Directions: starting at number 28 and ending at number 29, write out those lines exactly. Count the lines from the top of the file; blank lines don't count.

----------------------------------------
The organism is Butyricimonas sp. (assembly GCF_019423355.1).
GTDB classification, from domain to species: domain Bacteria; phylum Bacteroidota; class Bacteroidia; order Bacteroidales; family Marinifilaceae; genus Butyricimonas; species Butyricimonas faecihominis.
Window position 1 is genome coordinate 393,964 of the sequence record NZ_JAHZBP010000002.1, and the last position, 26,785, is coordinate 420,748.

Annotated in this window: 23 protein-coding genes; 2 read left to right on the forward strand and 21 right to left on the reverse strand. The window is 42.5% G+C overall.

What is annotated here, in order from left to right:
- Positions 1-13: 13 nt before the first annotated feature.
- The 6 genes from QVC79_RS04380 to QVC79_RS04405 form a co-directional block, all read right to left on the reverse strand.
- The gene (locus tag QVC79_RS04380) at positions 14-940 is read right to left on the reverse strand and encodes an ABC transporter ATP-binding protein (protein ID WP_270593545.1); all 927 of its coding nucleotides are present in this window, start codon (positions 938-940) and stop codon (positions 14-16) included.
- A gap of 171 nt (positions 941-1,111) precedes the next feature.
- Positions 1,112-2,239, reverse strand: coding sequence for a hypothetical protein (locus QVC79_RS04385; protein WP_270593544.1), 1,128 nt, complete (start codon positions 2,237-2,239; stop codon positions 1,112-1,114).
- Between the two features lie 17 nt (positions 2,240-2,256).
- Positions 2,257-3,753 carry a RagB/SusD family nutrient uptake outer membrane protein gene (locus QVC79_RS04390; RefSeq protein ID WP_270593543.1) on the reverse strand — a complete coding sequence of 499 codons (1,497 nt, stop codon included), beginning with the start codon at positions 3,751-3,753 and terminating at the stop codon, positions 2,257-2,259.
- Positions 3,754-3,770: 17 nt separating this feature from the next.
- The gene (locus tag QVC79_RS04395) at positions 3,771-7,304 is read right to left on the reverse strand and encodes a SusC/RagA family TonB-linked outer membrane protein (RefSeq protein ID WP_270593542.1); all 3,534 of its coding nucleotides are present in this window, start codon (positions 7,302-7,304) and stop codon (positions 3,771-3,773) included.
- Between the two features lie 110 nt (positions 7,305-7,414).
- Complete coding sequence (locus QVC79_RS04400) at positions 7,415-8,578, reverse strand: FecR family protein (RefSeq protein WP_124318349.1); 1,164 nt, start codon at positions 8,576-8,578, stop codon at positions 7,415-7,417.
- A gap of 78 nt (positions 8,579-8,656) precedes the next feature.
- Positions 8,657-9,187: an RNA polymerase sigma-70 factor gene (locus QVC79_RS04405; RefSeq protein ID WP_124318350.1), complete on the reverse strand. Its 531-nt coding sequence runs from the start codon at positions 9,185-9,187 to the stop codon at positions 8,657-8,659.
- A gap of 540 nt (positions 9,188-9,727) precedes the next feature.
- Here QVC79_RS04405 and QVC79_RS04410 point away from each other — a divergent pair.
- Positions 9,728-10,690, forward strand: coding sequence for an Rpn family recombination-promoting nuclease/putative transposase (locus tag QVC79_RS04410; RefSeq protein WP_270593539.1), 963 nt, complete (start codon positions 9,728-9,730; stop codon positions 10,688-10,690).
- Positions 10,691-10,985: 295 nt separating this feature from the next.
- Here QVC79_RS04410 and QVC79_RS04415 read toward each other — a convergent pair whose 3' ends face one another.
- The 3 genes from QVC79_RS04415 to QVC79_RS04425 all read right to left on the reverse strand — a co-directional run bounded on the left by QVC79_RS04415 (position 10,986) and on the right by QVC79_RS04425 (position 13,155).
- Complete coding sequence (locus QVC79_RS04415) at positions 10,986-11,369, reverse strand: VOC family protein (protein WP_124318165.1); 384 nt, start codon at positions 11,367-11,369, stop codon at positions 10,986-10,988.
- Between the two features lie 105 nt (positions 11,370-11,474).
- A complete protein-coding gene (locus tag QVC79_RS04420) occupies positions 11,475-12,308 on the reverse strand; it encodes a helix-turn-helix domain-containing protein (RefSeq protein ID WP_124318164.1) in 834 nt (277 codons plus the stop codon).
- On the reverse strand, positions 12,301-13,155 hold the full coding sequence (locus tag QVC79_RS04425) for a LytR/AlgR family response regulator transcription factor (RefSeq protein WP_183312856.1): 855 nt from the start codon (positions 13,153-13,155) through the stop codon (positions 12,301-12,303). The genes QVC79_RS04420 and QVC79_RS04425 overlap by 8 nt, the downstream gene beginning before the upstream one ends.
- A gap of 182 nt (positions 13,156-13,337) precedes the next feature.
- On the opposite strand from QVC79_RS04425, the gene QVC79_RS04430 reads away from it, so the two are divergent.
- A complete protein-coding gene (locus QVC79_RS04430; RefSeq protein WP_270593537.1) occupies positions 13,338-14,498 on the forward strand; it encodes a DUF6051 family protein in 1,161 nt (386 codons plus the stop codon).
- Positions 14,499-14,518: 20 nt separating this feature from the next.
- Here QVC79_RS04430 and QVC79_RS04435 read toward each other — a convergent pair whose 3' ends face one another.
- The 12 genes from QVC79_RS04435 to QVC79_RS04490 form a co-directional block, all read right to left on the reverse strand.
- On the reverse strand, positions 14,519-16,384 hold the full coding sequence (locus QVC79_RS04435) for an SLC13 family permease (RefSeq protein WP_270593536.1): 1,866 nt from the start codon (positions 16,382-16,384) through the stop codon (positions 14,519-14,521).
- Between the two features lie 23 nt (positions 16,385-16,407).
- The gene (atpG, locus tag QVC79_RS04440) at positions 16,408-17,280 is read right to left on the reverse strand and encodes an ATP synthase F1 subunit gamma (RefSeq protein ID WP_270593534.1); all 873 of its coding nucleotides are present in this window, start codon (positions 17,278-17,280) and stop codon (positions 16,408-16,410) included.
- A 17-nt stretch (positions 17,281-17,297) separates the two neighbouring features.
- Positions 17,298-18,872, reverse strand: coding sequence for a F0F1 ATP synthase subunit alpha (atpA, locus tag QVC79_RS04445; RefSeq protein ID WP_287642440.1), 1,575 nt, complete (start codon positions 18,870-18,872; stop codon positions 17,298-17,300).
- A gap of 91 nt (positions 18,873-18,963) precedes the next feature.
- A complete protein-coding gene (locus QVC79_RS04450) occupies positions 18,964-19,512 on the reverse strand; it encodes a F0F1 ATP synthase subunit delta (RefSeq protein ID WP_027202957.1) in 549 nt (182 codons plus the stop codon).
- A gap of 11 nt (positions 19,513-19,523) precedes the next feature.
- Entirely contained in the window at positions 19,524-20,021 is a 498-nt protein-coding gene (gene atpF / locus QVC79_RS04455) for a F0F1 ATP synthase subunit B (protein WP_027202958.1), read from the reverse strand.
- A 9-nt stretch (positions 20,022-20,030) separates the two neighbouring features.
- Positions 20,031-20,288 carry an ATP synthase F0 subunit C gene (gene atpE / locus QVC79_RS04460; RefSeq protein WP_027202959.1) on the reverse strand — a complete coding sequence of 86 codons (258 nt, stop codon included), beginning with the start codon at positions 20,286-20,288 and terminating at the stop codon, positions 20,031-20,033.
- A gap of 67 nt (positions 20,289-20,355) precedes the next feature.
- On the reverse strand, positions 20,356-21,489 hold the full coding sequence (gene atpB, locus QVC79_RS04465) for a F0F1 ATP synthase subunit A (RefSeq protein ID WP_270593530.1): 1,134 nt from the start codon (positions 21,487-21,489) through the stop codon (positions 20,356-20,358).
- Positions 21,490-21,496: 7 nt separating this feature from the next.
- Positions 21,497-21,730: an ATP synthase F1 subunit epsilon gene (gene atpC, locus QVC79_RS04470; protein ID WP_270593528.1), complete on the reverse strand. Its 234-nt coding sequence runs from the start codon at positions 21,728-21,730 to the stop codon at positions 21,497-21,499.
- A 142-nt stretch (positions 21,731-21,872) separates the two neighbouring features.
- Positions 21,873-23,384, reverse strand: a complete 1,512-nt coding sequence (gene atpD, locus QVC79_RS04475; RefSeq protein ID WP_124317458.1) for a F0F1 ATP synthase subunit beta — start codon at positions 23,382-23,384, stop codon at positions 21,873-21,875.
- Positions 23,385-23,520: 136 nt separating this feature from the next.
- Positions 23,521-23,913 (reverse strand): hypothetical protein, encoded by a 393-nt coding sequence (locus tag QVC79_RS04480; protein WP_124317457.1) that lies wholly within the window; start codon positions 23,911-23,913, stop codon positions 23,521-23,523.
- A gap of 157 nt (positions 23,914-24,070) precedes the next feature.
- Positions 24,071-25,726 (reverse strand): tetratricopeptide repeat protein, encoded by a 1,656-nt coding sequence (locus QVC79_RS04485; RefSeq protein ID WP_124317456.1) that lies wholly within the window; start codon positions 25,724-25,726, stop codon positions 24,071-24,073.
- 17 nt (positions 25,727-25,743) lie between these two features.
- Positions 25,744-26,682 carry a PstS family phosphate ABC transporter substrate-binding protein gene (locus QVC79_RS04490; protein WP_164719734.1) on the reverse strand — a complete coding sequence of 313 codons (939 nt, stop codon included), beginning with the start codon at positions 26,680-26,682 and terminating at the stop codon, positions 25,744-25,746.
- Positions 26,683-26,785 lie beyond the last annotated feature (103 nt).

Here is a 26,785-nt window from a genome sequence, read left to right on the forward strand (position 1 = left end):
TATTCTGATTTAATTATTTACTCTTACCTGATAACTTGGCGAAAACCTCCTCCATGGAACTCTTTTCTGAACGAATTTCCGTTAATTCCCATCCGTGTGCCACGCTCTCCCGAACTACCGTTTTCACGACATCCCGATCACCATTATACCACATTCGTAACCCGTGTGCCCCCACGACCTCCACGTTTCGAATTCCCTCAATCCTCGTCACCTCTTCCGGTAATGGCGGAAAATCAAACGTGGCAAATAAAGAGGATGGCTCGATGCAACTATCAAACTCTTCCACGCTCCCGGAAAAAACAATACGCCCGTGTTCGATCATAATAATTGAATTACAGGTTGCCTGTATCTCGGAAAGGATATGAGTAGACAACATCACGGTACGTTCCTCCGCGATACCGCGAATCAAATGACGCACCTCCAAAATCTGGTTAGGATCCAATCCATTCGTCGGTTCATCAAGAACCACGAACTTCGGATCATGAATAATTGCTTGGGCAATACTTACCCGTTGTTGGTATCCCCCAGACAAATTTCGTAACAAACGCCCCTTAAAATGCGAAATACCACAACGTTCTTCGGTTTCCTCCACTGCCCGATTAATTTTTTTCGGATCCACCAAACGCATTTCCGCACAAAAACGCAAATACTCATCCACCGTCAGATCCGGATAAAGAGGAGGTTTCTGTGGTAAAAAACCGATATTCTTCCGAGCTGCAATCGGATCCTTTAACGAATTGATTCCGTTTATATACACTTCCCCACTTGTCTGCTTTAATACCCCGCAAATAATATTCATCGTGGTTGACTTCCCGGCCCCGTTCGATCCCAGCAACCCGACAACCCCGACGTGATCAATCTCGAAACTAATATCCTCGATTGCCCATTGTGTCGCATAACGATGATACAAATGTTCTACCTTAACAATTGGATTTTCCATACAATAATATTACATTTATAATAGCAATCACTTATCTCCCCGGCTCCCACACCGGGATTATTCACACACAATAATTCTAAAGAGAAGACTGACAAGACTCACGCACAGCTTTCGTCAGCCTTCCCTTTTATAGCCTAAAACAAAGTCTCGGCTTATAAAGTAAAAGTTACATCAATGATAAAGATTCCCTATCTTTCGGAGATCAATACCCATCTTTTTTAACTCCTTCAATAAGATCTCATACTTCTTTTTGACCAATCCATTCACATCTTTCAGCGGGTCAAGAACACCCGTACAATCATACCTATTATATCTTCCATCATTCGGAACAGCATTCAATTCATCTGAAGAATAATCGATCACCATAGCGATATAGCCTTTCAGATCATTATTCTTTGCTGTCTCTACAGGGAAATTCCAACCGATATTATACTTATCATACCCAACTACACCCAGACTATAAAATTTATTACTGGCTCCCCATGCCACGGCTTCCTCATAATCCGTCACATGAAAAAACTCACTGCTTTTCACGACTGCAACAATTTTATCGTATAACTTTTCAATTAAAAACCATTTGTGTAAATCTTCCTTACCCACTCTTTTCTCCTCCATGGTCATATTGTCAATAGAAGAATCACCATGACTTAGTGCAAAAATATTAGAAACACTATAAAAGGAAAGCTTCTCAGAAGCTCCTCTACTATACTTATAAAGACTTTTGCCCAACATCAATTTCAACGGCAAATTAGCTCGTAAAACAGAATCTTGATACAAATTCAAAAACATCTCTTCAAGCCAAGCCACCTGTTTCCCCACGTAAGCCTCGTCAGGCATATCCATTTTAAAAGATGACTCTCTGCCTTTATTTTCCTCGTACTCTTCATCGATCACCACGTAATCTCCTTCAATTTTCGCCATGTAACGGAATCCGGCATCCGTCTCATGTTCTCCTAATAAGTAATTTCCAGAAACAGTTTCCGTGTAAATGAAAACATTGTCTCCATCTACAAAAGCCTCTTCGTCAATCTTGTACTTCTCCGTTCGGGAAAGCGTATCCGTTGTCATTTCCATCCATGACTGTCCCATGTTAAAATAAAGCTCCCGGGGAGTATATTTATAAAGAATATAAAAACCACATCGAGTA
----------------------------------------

- On the reverse strand, positions 12,301-13,155 hold the full coding sequence (locus tag QVC79_RS04425) for a LytR/AlgR family response regulator transcription factor (RefSeq protein WP_183312856.1): 855 nt from the start codon (positions 13,153-13,155) through the stop codon (positions 12,301-12,303). The genes QVC79_RS04420 and QVC79_RS04425 overlap by 8 nt, the downstream gene beginning before the upstream one ends.
- A gap of 182 nt (positions 13,156-13,337) precedes the next feature.